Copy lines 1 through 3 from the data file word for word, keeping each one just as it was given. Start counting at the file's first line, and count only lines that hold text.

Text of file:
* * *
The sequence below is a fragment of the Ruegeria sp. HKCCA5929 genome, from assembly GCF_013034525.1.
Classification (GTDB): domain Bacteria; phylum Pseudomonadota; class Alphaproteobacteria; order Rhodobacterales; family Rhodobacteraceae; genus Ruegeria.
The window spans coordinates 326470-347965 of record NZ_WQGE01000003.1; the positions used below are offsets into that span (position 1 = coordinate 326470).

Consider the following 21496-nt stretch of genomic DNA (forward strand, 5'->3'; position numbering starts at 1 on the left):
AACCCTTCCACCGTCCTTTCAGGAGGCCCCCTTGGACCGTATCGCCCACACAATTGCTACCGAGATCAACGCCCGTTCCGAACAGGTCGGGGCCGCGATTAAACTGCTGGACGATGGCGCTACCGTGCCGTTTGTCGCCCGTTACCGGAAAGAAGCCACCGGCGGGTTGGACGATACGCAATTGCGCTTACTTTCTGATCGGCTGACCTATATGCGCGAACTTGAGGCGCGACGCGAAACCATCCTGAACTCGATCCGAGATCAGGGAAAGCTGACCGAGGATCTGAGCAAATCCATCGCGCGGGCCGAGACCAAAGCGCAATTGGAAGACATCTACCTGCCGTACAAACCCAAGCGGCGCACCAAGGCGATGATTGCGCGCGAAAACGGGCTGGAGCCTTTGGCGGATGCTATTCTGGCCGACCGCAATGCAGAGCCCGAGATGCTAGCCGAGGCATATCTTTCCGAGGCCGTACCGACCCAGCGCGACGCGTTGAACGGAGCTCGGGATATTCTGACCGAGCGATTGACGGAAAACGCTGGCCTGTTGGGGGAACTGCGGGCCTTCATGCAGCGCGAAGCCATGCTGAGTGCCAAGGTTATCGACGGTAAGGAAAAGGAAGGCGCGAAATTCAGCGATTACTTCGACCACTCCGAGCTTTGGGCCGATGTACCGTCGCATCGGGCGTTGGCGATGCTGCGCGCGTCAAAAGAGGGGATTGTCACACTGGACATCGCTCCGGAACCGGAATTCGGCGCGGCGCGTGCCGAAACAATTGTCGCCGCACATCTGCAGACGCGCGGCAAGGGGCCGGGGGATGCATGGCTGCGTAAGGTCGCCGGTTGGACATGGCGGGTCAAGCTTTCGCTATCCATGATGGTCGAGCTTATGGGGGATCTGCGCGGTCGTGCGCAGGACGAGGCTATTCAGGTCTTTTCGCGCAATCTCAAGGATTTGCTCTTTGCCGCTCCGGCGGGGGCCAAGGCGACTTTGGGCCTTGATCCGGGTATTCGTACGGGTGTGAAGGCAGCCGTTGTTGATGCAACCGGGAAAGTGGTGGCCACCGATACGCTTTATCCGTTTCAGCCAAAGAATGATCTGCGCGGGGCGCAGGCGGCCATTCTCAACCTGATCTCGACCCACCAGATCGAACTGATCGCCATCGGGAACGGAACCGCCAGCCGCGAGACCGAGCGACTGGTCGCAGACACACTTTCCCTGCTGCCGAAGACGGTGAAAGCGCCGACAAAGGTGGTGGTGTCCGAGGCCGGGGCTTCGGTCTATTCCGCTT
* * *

The sequence below is a fragment of the Ruegeria sp. HKCCA5929 genome, from assembly GCF_013034525.1.
Classification (GTDB): domain Bacteria; phylum Pseudomonadota; class Alphaproteobacteria; order Rhodobacterales; family Rhodobacteraceae; genus Ruegeria.
The window spans coordinates 326470-347965 of record NZ_WQGE01000003.1; the positions used below are offsets into that span (position 1 = coordinate 326470).